Scott & Hodgson Ltd

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Scott & Hodgson Ltd
HeadquartersGuide Bridge, Greater Manchester
ProductsStationary steam engines

Coordinates: 53°28′26″N 2°06′44″W / 53.4739°N 2.1122°W / 53.4739; -2.1122

Inverted vertical compound engine from Diamond Rope Works

Scott & Hodgson Ltd, was a manufacturer of stationary steam engines in Guide Bridge, Greater Manchester. For instance, in 1914, they supplied an inverted vertical compound engine with Corliss valve gear to Hardman and Ingham's Diamond Rope Works, Royton, Lancashire. This engine is now in the Bolton Steam Museum.

The Engine Works[edit]

Scott & Hodgson Ltd had an engine shop near Guide Bridge Station. It was convenient for the Ashton Canal, and later the Sheffield, Ashton-Under-Lyne and Manchester Railway – important transport links for the supply of raw materials and the delivery of parts of the finished engines. In 1938, the factory was taken over by J & E Arnfield Ltd, makers of Mono-Pumps.[1][2]

The steam engines[edit]

Diesel Engine[edit]

The Diesel engine was exhibited for first time in England on 30 March 1901 at Scott & Hodgson's Guide Bridge works. The demonstration took place with a 20 to 22 horsepower engine which was subjected to tests in front of experts, about 130 in all, who had journeyed from London by a special train. During the inspection, the engine was working at a pressure of 550psi, but was capable of 750psi. The heavier the load, the greater the pressure required and vice versa. Rudolf Diesel had invented his engine; Scott & Hodgson constructed the engine to the order of the company which had been founded to take over the English patent for the inventor.[6]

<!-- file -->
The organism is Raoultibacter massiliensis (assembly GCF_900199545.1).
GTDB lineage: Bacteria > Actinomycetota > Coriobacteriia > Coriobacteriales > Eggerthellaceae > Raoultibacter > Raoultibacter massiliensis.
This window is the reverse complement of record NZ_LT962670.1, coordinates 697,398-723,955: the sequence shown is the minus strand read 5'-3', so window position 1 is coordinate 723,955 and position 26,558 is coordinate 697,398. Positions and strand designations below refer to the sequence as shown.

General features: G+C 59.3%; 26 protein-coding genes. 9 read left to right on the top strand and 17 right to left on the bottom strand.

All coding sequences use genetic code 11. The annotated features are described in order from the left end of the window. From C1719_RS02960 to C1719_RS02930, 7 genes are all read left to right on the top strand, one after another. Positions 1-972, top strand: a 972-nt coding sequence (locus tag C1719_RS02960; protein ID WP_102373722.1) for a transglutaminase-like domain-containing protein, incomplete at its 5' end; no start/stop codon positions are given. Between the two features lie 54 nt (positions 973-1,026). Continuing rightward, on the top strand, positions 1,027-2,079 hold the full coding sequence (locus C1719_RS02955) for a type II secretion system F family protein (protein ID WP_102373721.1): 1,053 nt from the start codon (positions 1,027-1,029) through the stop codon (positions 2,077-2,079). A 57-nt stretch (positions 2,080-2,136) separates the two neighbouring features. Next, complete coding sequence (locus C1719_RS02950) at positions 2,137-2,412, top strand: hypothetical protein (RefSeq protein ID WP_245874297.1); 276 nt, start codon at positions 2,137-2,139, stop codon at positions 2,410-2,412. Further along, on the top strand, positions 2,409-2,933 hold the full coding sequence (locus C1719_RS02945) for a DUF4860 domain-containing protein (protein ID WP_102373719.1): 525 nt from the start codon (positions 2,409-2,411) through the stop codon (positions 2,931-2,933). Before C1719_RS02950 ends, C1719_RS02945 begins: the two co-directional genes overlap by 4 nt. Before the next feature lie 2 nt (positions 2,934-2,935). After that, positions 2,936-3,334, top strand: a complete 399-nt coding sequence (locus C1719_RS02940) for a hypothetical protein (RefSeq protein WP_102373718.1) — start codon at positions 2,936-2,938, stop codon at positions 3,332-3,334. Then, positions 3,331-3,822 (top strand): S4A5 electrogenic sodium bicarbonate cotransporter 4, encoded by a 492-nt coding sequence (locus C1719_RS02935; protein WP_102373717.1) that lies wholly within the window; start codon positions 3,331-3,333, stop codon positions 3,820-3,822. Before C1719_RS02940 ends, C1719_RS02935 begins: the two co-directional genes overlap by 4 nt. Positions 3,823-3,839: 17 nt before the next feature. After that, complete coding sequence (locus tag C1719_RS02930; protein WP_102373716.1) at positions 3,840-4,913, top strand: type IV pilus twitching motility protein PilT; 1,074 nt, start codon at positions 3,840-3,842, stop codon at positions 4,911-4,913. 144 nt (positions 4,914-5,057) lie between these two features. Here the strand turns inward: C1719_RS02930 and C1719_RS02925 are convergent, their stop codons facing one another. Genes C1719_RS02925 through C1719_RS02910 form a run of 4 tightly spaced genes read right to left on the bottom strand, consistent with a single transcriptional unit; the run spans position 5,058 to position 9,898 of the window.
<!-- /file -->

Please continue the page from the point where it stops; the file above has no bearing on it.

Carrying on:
See also[edit]


  • Hills, Richard Leslie (1993). Power from Steam: A History of the Stationary Steam Engine. Cambridge University Press. p. 244. ISBN 978-0-521-45834-4. Retrieved January 2009. Check date values in: |accessdate= (help)
  • Roberts, A S (1921), "Arthur Robert's Engine List", Arthur Roberts Black Book., One guy from Barlick-Book Transcription, archived from the original on 2011-07-23, retrieved 2009-01-11

External links[edit]